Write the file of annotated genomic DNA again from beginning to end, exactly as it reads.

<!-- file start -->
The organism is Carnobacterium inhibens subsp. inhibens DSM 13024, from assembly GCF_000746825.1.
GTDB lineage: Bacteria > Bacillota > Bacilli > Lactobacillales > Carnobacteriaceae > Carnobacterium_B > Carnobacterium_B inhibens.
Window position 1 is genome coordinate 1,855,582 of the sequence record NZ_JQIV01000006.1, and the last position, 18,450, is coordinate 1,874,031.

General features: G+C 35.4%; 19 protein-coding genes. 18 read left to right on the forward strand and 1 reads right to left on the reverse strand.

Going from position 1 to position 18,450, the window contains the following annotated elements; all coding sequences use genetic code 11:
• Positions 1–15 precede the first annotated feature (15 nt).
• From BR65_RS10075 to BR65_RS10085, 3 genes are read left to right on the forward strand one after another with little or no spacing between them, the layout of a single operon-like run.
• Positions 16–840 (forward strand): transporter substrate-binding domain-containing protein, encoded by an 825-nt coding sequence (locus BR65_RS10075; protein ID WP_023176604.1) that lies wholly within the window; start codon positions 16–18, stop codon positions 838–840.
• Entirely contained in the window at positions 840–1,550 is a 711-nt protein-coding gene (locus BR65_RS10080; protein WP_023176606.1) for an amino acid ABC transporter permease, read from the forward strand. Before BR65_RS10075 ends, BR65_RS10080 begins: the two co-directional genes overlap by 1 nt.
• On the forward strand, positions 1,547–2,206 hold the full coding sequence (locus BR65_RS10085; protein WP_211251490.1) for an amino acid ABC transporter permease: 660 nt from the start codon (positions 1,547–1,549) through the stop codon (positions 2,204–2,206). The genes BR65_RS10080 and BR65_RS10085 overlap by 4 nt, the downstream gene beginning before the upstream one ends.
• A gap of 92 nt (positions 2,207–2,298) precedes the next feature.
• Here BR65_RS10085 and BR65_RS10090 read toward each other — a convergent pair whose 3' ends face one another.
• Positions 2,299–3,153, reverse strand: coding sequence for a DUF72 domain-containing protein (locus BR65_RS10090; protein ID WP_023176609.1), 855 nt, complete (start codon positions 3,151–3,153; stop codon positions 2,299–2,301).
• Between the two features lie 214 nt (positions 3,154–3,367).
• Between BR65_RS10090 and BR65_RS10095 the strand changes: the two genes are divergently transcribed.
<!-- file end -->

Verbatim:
The organism is Carnobacterium inhibens subsp. inhibens DSM 13024, from assembly GCF_000746825.1.
GTDB lineage: Bacteria > Bacillota > Bacilli > Lactobacillales > Carnobacteriaceae > Carnobacterium_B > Carnobacterium_B inhibens.
Window position 1 is genome coordinate 1,855,582 of the sequence record NZ_JQIV01000006.1, and the last position, 18,450, is coordinate 1,874,031.

General features: G+C 35.4%; 19 protein-coding genes. 18 read left to right on the forward strand and 1 reads right to left on the reverse strand.

Going from position 1 to position 18,450, the window contains the following annotated elements; all coding sequences use genetic code 11:
• Positions 1–15 precede the first annotated feature (15 nt).
• From BR65_RS10075 to BR65_RS10085, 3 genes are read left to right on the forward strand one after another with little or no spacing between them, the layout of a single operon-like run.
• Positions 16–840 (forward strand): transporter substrate-binding domain-containing protein, encoded by an 825-nt coding sequence (locus BR65_RS10075; protein ID WP_023176604.1) that lies wholly within the window; start codon positions 16–18, stop codon positions 838–840.
• Entirely contained in the window at positions 840–1,550 is a 711-nt protein-coding gene (locus BR65_RS10080; protein WP_023176606.1) for an amino acid ABC transporter permease, read from the forward strand. Before BR65_RS10075 ends, BR65_RS10080 begins: the two co-directional genes overlap by 1 nt.
• On the forward strand, positions 1,547–2,206 hold the full coding sequence (locus BR65_RS10085; protein WP_211251490.1) for an amino acid ABC transporter permease: 660 nt from the start codon (positions 1,547–1,549) through the stop codon (positions 2,204–2,206). The genes BR65_RS10080 and BR65_RS10085 overlap by 4 nt, the downstream gene beginning before the upstream one ends.
• A gap of 92 nt (positions 2,207–2,298) precedes the next feature.
• Here BR65_RS10085 and BR65_RS10090 read toward each other — a convergent pair whose 3' ends face one another.
• Positions 2,299–3,153, reverse strand: coding sequence for a DUF72 domain-containing protein (locus BR65_RS10090; protein ID WP_023176609.1), 855 nt, complete (start codon positions 3,151–3,153; stop codon positions 2,299–2,301).
• Between the two features lie 214 nt (positions 3,154–3,367).
• Between BR65_RS10090 and BR65_RS10095 the strand changes: the two genes are divergently transcribed.